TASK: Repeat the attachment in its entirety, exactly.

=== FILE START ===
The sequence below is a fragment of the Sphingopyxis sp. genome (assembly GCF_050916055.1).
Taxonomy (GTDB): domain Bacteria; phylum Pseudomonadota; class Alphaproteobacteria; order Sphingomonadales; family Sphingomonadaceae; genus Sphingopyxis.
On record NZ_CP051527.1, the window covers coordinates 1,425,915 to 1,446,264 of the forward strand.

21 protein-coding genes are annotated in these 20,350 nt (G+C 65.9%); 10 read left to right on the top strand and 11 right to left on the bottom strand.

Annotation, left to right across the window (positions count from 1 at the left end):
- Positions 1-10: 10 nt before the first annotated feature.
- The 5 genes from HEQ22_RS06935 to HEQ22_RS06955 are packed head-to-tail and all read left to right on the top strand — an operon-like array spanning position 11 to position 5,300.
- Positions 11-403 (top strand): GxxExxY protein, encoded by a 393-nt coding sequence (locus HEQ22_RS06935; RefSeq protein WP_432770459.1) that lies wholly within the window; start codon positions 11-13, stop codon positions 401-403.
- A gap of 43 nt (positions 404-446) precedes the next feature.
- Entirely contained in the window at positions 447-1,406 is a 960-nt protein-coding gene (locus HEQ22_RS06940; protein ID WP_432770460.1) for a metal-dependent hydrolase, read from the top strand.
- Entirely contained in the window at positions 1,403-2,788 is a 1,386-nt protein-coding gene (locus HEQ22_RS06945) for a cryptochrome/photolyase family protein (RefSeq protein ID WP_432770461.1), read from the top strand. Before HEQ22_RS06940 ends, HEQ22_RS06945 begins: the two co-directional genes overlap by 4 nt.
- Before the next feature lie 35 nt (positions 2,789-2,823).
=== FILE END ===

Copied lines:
The sequence below is a fragment of the Sphingopyxis sp. genome (assembly GCF_050916055.1).
Taxonomy (GTDB): domain Bacteria; phylum Pseudomonadota; class Alphaproteobacteria; order Sphingomonadales; family Sphingomonadaceae; genus Sphingopyxis.
On record NZ_CP051527.1, the window covers coordinates 1,425,915 to 1,446,264 of the forward strand.

21 protein-coding genes are annotated in these 20,350 nt (G+C 65.9%); 10 read left to right on the top strand and 11 right to left on the bottom strand.

Annotation, left to right across the window (positions count from 1 at the left end):
- Positions 1-10: 10 nt before the first annotated feature.
- The 5 genes from HEQ22_RS06935 to HEQ22_RS06955 are packed head-to-tail and all read left to right on the top strand — an operon-like array spanning position 11 to position 5,300.
- Positions 11-403 (top strand): GxxExxY protein, encoded by a 393-nt coding sequence (locus HEQ22_RS06935; RefSeq protein WP_432770459.1) that lies wholly within the window; start codon positions 11-13, stop codon positions 401-403.
- A gap of 43 nt (positions 404-446) precedes the next feature.
- Entirely contained in the window at positions 447-1,406 is a 960-nt protein-coding gene (locus HEQ22_RS06940; protein ID WP_432770460.1) for a metal-dependent hydrolase, read from the top strand.
- Entirely contained in the window at positions 1,403-2,788 is a 1,386-nt protein-coding gene (locus HEQ22_RS06945) for a cryptochrome/photolyase family protein (RefSeq protein ID WP_432770461.1), read from the top strand. Before HEQ22_RS06940 ends, HEQ22_RS06945 begins: the two co-directional genes overlap by 4 nt.
- Before the next feature lie 35 nt (positions 2,789-2,823).